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Saturday, February 10, 2007


****½ Captivated by Nora Roberts. Contemporary paranormal romance. Re-read.

This is the first book in the series about the magical Donovan family. It was written in 1992, for Silhouette. Which has quite a bit to do with my feelings about it. I don't always succeed, but I always try to judge a book (or a movie or whatever) by how well it sets out to do what I think it was trying to do. In other words, I try not to criticize comedies because they're not tear-jerkers.

Captivated is a short (250 pages in the original, though the reissue presumably has fewer words per page because it's expanded to 298 pages), light paranormal romance written at a time when paranormals weren't as popular as they are now. It's ridiculous to compare it to one of her 500+ page romantic suspense novels written 10 years later.

*deep breath* I've really got to stop reading the Amazon reviews before writing my own.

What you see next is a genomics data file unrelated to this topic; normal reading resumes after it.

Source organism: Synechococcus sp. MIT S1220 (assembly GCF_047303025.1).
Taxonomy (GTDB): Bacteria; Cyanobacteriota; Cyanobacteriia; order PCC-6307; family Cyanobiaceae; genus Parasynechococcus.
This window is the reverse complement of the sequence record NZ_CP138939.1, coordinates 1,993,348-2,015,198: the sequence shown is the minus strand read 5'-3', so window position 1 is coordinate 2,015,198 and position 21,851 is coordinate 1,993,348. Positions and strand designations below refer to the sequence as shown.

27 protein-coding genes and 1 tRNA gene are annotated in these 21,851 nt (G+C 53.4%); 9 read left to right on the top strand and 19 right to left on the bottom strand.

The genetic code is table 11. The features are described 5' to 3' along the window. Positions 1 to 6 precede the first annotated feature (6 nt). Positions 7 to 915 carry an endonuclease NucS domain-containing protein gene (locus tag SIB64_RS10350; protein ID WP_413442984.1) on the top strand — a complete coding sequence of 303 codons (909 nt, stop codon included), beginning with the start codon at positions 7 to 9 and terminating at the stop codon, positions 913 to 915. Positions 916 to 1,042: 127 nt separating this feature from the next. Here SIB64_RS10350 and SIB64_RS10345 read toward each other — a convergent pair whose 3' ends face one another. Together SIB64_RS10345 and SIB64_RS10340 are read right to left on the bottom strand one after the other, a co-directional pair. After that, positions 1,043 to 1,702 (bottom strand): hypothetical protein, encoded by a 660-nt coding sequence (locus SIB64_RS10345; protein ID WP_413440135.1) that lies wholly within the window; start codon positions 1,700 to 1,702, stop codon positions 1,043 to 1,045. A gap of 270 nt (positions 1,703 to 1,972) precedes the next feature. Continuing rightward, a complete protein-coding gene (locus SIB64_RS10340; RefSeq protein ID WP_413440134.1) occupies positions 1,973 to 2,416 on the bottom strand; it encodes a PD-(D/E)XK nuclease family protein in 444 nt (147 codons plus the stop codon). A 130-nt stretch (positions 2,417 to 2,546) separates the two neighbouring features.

Nash Kirkland is a screenwriter of horror movies. He wants to write about a witch in his next movie, so he figures he'll research self-proclaimed "witch" Morgana Donovan.

Except that Morgana's the last thing he expected--the real thing, and someone he finds himself falling in love with.

I'm a little annoyed with the back cover blurb (another reason not to read blurbs) that, in both editions, talks about Nash wondering whether he was really in love or if she'd bewitched him. That doesn't happen until near the end of the book, which in my opinion, makes it a spoiler. What's worse, though, is that the real story is much more interesting than that.

As a writer of fantastic tales, Nash knows better than anyone that there's no such thing as magic. The real story is about Nash learning to believe in the unbelievable. And it's a lovely story.

Both Nash and Morgana were very appealing to me--they both accepted things as they were, and were logical, practical, non-judgmental people. Well, Nash didn't quite accept the magic, but that's because he knew there was no such thing. When he started to believe, he accepted it.

How someone reacts to the existence of the magical is one of the most interesting facets of paranormal romance or contemporary fantasy for me, but it doesn't always have the focus I'd like. This story does it very well. I could believe in Nash's practical skepticism, and I could believe in his gradual acceptance. It's how I'd like to think I'd react in his place.


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